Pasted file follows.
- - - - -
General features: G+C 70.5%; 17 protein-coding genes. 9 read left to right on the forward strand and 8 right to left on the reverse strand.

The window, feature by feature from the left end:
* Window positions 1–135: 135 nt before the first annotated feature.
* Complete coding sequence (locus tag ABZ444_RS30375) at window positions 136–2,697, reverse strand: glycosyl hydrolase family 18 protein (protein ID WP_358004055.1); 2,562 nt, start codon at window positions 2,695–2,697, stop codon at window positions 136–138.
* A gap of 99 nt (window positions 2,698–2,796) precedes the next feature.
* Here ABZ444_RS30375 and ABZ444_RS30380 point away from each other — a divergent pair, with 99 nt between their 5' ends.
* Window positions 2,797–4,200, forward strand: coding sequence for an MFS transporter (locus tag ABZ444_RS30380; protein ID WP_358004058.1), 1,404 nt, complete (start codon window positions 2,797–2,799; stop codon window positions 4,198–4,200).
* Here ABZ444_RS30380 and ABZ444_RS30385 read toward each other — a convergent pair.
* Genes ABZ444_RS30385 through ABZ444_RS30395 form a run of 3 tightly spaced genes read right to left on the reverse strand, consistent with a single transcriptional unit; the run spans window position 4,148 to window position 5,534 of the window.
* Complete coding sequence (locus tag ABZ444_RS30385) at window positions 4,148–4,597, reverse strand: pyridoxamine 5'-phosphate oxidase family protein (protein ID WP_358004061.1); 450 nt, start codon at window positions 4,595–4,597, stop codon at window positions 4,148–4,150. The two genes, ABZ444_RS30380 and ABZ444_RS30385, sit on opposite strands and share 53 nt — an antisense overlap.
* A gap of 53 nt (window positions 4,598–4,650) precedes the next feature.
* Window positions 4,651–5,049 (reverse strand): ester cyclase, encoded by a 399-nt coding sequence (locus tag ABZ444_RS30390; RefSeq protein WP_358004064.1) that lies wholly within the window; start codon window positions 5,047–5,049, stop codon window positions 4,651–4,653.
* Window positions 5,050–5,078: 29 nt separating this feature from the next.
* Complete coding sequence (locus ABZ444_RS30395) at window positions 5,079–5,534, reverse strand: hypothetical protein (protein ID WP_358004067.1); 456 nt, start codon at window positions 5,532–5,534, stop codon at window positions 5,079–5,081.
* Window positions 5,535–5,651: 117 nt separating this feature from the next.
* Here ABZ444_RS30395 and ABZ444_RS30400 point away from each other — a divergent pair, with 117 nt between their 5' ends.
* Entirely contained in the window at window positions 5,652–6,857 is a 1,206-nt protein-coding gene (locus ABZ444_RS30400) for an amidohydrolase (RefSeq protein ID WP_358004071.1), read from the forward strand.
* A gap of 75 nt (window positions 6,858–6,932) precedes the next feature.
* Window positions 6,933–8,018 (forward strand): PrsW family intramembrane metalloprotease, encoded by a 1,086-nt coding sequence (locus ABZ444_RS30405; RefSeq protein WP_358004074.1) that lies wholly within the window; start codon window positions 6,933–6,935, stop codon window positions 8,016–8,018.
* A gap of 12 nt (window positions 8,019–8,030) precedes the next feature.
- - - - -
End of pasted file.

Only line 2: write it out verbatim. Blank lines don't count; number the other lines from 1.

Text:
The window, feature by feature from the left end: